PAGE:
Archive | Edward Albee RSS feed for this section

Who’s Afraid of Virginia Woolf? by Edward Albee

30 Jun

A hell of a lot of people are afraid of Virginia Woolf, turns out (so much so that there’s a sociological work on her as a symbol in 20th century society, I read it for class, NERD ALERT). But this theater piece isn’t necessarily just for fans of the Woolfinator, as I affectionately call her–in fact, it barely mentions her at all. Albee’s play instead deals with two dysfunctional academic couples who slowly spiral out of control.

Published: 1962  (when it was first performed)

Who's Afraid of Virginia Woolf? by Edward Albee

Genre: Theater, drama for sure.

Difficulty: Oof. Not difficult to read…just a little emotionally difficult is all. If you’ve been having a bad week, you might wanna skip this one.

Quick Read: Yes. A good, intense summer read.

Synopsis: A middle-aged couple, Martha (a college president’s daugher) and George (a history professor), invite the new faculty couple on campus to their house late one night after a party. When Nick (a professor like George), and his plain-jane wife Honey finally do stop by, they are forced to watch as Martha and George’s relationship falls apart hard and fast and they provoke each other in every which way. Their emotional “games” with one another are brutal, grating, cruel, and upsetting. Feelings, sexual tensions, and secrets are revealed and flow just as much as the alcohol does throughout (and they drink an INSANE amount of booze). Yet at the end of all of this disorientation, the true tragedy of their relationship is revealed, and their vulnerabilities finally show.

What makes this play awesome? If you’re someone who thinks reading or watching a play is boring, this play is definitely one you ought to check out and give a chance. The verbal action is non-stop. George and Martha’s arguments grow exponentially more violent, absurd, and shocking as the play progresses, and as horrific as it can be, you are totally sucked into their emotional highway to despair.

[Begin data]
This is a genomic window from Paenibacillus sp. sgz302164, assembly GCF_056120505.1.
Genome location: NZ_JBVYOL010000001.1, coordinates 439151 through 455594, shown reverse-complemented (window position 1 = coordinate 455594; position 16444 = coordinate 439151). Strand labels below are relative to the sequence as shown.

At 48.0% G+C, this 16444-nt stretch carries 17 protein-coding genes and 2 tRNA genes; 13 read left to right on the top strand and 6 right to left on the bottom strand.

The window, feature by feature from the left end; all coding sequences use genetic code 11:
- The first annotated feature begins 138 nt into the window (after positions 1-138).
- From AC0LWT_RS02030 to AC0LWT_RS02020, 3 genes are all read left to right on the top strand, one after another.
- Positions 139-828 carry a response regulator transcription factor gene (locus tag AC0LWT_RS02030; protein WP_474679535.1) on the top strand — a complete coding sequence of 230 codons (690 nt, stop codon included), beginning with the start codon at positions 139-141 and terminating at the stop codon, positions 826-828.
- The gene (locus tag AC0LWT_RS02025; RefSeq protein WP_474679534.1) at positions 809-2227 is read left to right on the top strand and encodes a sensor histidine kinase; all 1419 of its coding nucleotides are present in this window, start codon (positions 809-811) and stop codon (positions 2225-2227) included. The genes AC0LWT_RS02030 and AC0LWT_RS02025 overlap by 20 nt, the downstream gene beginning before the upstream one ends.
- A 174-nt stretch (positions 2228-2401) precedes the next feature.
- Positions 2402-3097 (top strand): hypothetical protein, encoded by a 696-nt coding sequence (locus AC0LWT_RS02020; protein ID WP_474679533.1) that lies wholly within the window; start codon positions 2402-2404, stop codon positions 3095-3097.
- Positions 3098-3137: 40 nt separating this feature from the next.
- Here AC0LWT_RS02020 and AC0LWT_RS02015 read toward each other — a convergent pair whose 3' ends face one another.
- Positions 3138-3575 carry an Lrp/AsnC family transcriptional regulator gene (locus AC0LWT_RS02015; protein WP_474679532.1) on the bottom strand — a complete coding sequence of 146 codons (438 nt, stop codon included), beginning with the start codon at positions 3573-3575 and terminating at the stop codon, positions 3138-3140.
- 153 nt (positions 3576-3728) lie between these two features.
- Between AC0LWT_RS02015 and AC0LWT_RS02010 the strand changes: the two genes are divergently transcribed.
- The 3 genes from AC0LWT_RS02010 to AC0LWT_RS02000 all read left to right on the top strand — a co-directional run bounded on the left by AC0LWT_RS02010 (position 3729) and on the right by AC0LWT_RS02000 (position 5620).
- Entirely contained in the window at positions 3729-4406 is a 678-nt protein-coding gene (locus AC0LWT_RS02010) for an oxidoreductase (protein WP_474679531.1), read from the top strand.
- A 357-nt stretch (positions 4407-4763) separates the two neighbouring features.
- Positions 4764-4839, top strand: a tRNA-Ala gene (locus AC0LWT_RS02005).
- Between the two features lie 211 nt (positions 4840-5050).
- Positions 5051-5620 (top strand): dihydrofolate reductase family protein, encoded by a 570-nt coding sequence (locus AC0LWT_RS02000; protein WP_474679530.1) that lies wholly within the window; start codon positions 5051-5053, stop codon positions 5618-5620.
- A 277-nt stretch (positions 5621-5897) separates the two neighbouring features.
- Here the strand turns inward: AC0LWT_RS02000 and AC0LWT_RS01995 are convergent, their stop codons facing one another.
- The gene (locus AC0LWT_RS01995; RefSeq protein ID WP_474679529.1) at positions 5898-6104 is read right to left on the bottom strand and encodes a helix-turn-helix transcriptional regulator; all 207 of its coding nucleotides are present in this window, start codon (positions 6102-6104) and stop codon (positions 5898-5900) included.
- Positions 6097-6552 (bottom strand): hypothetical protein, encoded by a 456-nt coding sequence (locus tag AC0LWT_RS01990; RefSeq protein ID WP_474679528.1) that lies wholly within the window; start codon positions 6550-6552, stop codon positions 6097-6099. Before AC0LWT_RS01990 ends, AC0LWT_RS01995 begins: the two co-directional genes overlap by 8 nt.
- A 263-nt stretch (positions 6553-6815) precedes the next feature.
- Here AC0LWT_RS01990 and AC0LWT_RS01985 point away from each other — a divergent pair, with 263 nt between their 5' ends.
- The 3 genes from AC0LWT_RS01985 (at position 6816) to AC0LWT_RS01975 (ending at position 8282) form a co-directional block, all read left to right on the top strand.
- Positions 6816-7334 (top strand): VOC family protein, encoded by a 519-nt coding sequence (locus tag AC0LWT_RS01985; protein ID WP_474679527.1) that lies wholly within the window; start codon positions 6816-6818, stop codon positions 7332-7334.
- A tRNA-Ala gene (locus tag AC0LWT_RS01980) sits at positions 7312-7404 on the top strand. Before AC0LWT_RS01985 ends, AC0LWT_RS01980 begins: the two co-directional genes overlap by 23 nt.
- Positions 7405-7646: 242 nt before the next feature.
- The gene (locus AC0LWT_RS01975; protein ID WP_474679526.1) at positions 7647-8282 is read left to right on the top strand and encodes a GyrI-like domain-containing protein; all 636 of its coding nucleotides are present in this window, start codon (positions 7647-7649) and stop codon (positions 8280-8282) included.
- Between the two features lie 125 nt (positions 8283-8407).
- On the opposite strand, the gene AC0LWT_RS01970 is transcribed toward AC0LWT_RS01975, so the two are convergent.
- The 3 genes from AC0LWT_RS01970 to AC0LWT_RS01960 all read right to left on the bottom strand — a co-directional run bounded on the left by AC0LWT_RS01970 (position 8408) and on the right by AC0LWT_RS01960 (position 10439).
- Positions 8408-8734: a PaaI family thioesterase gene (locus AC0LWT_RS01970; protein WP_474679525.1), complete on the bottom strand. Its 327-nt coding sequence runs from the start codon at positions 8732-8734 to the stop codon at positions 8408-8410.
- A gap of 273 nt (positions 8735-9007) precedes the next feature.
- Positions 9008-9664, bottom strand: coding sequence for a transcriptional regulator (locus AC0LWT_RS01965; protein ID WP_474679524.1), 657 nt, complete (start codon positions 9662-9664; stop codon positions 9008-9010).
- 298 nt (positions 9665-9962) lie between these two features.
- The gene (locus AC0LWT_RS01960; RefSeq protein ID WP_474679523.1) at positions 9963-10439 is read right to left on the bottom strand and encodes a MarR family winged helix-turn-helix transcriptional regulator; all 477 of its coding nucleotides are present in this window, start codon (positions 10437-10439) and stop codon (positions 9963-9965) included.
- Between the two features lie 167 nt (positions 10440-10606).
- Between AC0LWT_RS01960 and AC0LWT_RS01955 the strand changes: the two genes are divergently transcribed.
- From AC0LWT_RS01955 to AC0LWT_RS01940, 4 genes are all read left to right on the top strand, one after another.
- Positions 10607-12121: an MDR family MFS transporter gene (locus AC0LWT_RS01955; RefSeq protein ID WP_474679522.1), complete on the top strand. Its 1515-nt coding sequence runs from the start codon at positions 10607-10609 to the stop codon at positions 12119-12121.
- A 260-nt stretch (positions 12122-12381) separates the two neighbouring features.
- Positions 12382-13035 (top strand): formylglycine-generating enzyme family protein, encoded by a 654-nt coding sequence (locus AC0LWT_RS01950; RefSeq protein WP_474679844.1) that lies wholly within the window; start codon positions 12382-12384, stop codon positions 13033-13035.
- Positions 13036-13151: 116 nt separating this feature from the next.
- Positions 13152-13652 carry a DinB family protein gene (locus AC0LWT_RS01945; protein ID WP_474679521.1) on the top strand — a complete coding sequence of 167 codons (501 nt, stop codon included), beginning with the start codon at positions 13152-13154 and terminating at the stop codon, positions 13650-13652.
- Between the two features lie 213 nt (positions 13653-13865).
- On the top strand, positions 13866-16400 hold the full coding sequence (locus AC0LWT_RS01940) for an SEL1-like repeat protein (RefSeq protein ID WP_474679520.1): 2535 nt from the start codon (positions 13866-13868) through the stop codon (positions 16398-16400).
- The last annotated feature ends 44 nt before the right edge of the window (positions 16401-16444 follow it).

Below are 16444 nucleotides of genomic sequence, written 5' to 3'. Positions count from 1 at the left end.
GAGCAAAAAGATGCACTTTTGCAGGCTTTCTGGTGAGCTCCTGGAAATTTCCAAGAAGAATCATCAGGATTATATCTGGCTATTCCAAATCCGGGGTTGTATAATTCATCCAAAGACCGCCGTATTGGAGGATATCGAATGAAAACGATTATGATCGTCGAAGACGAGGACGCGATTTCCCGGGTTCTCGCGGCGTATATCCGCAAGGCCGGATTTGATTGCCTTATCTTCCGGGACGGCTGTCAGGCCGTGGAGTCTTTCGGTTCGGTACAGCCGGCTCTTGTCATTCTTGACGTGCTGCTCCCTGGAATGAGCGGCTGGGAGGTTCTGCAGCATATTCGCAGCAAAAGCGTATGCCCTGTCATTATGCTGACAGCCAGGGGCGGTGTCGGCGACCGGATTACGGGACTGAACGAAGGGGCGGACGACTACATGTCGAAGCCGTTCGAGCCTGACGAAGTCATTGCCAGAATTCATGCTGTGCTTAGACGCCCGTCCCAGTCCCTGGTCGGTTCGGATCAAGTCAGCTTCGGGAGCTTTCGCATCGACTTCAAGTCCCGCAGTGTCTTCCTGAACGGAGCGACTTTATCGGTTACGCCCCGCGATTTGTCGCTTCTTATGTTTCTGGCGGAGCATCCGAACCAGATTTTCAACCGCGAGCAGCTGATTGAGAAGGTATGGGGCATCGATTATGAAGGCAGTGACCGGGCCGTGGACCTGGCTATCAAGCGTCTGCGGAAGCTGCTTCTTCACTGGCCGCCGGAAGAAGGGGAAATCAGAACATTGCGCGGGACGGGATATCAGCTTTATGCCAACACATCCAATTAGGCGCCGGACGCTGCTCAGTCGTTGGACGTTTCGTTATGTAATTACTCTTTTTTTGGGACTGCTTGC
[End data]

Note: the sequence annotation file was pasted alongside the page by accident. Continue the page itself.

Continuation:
It’s also an enthralling satire and commentary on academia and the nature of intellectualism. The intellectual mind games, supposedly proving their worth to one another, threaten to tear them apart. It’s an interesting spin on what the definition of smart even really is.

It’s a bruising read, but a quick one, and one that really is unforgettable. It’s a classic theater piece that is as mystifying as it is satisfying, or at least I thought it was. If you have an opinion on that, be sure to leave your feedback, as I’d love to know what others thought.

Albee seems pretty calm for given all the shenanigans he's writin' up. It's always the quiet ones, huh?

Some  neat-o facts: 

  • If the names George and Martha seem like they have a ring to them, it’s because Albee used the names of America’s first First Couple, George and Martha Washington.
  • Who’s Afraid of Virginia Woolf? won a Pulitzer Prize in 1963. Looks like saving the drama for your mama won’t win you any awards then, huh?
  • The movie version (1966) features Liz Taylor as Martha, screaming her lungs out. See below for some of that craziness. Or is it too soon?

If you like this, try: plays by Samuel Beckett, Revolutionary Road by Richard Yates, The Catcher in the Rye by J.D. Salinger, This Side of Paradise by F. Scott Fitzgerald

Advertisements